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Bubble Boys


The idea that there are no new ideas is not a new idea. But as the barriers to entry for tech entrepreneurs drop, it’s truer than ever. If ten people have the same idea for a piece of software, the one who succeeds will be whoever launches it fastest, then iterates as quickly as possible. “You have to be embarrassed by your first product,” says Lee, who helped create Geomon. “If you’re not embarrassed, you’re taking too long to get it out there.” As Feross puts it, “Done is better than perfect.”

This launch-now-iterate-later approach puts power in the hands of the doers rather than the thinkers. Business students with an idea but no tech background are often left twisting. The listserv of the Business Association of Stanford Entrepreneurial Students gets a dozen e-mails every week from someone looking to hire a programmer. Very few hear back. “If you don’t have the skills, I don’t know what to say to you,” says Geoff Woo, the group’s former president.

Ideas still matter. But the ability to tweak and hone and hack and crack—to move fast and break things—is essential to the idea-formation process. Intellectual turnover is therefore high. “Fail fast,” the mantra of tech entrepreneurship, means everyone moves onto the next idea sooner, which in turn means there are a lot of ideas out there—many of them bad.

There’s a profound disdain among programmers for what one student called “Facebook for your pet”—that is, a lazy rip-off that doesn’t address a real need. Huang calls it the “cat versus zebra” phenomenon. Back in March, it was announced that a company called Color raised $41 million in venture capital from Sequoia Capital and Bain Capital Ventures. The idea sounds cool: It’s an iPhone app that lets you share pictures with everyone within 100 feet, which could eventually create a truly massive photo database. But, everyone wondered, is it really $41 million cool? Over-the-top rhetoric from investors—one said it could “change every­thing”—deepened the skepticism, and Color became shorthand for “Bubble 2.0.”

The Color buy fueled the sense that the race is on to create the next Facebook or to convince investors that you will. Yet among the companies I saw, many of them were pushing back against Facebook or at least trying to rein in its influence. For example, Path, a photo- and video-sharing service based in San Francisco, limits users to 150 friends. Most people don’t have meaningful interactions with more than 150 people in the world, Path figures. Why not focus your sharing on them? Path isn’t “pushing back” against Facebook, its founders say. (That, despite the fact that Path co-founder Dave Morin came from Facebook, where he co-invented Facebook Connect.) It’s just the next step in the evolution of social networking.

Some engineers are trying to throw off the shackles of Facebook altogether. “Facebook is now the issuer of driver’s licenses on the Internet,” says Michael Fischer, a Stanford Ph.D. student who bridles at the site’s power. He’s building a program called DeepSocial, which is basically a LIKE button with more control. Instead of sharing your likes with all your Facebook friends, it shares that information with a select group of people. And instead of tracking your likes centrally, as on Facebook, it communicates the information through your e-mail account, decentralizing the data. Of course, the odds that the next Facebook wins by being the anti-Facebook are pretty much zero. The whole point of paradigm shifts is you can’t see them coming.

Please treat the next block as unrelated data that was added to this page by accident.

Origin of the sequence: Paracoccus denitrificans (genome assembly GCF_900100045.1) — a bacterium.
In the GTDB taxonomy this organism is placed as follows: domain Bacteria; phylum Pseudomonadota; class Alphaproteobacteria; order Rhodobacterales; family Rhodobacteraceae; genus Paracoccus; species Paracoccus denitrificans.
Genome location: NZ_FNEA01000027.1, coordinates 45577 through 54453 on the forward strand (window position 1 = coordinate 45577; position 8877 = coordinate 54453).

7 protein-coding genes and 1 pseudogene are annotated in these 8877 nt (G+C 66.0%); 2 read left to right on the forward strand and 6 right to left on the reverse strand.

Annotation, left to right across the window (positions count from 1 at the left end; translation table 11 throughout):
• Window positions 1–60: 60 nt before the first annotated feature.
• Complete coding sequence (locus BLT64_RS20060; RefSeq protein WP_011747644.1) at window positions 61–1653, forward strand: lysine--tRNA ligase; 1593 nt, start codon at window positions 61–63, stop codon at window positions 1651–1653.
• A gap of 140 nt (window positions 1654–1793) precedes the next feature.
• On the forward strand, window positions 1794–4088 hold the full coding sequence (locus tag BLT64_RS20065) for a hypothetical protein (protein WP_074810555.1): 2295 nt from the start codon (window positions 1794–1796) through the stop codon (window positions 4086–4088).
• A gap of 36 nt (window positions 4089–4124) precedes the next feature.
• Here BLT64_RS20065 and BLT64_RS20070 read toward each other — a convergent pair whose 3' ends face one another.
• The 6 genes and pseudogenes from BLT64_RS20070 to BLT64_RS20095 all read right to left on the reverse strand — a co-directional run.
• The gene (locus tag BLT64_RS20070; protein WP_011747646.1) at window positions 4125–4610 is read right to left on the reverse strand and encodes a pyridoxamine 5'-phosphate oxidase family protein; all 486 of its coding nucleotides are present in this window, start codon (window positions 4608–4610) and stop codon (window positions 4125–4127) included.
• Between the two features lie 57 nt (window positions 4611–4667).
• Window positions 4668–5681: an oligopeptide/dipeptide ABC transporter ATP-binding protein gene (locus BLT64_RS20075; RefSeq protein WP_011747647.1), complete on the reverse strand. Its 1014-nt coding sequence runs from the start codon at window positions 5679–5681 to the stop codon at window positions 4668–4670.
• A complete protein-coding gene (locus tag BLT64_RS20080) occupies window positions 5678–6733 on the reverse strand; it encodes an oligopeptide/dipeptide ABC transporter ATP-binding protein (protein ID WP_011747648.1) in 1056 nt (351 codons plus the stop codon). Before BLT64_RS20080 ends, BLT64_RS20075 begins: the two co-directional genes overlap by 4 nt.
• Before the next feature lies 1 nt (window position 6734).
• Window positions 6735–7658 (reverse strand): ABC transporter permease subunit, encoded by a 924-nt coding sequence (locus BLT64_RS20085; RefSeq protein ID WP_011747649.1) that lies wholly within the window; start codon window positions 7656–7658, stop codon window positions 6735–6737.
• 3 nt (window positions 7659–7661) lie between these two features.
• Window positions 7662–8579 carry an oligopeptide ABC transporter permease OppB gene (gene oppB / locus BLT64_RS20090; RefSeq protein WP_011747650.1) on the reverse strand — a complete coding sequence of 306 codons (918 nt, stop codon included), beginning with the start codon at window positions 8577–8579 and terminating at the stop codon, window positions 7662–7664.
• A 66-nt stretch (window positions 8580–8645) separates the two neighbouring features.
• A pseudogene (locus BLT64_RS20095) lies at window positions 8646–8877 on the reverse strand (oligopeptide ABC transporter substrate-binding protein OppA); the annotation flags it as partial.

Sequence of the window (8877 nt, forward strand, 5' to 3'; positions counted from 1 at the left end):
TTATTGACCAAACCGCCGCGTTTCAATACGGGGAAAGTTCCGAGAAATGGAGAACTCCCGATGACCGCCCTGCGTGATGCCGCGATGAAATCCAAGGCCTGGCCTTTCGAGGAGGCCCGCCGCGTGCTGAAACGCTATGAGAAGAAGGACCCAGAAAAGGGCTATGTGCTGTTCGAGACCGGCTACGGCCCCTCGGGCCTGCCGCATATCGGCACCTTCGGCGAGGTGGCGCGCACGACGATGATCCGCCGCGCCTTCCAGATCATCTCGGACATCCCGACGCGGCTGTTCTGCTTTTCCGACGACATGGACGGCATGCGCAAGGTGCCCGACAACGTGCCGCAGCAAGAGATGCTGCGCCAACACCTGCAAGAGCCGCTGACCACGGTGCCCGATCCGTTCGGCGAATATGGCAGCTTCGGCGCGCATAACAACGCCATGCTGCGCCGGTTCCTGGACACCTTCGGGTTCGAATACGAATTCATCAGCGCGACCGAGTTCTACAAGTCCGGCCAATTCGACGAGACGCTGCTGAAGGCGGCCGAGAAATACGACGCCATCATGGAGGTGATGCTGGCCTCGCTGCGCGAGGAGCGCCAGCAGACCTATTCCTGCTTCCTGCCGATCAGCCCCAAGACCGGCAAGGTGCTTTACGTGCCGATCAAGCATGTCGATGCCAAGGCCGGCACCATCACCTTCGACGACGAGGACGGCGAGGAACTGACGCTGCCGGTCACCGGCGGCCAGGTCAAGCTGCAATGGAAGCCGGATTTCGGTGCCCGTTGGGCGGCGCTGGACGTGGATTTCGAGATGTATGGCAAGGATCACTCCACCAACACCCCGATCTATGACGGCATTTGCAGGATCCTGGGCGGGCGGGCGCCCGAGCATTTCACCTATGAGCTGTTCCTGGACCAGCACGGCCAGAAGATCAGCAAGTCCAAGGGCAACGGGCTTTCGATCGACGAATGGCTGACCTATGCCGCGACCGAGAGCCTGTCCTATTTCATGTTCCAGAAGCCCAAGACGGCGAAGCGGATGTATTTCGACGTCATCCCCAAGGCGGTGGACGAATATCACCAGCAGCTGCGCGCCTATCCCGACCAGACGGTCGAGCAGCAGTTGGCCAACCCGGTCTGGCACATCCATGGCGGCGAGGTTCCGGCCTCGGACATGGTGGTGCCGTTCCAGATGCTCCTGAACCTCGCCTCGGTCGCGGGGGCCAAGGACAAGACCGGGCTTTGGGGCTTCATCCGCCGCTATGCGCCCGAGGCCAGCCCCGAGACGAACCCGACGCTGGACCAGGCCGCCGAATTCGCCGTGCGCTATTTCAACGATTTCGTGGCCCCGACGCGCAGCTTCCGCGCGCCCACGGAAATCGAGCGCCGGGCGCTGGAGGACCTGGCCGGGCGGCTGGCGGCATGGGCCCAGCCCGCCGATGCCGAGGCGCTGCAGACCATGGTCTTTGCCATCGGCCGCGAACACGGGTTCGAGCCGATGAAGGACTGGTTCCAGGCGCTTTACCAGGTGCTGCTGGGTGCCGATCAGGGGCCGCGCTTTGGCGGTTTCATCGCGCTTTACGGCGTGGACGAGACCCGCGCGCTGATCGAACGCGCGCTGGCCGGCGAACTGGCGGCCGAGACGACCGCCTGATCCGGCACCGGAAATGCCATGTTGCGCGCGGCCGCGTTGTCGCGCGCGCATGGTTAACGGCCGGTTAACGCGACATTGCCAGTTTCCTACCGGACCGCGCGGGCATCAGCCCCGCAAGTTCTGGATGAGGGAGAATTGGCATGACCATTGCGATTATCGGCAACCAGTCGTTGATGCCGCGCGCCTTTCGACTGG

One Saturday night, Feross and a few friends gathered in an unlocked lecture hall and screened the anime feature Howl’s Moving Castle. “In high school, I saw kids who watched anime, and I was like, I don’t want to be one of those kids,” says Feross. “They’d bring swords to school and fight each other during study break.” But recently he’s gotten into the genre, particularly the films of Hayao Miyazaki. He admires ­Miyazaki’s process: Instead of plotting everything out in advance, the director has to see what the animation looks like before he can finish the story. “Playing it by ear and just going with the flow—it’s kind of like what you do when you’re hacking on stuff,” says Feross.

That also describes Feross’s recent approach to life. This summer, he didn’t go to work at Facebook, or Google, or ­YouTube. He had an internship at Quora, a question-and-answer site started by former Facebook employees. He figured it would be useful to see how a start-up ­operates, in case he ever wants to launch his own.

Ever since YouTube Instant, Feross says, he’s felt the urge to create more—to wield his powers, in anime-speak. “It was a big wake-up call,” he says. “I now realize I have the power to make something people will use. I had the power all along.

“Successful people aren’t any different from you and me,” he continues. “They’re not inherently more brilliant. The difference is they had the wisdom to get their hands dirty and be part of the game instead of just observing it.”

Failure is an option—and it’s not even a bad one. “I’m not as afraid of uncertainty,” says Feross. “I don’t think Mark Zuckerberg knew what he was doing when he built Facebook.”

People like Zuckerberg and Bill Gates and Steve Jobs surrendered to the process and changed the world before they really knew what they were doing. It can happen. A lot of kids in Silicon Valley are counting on it.


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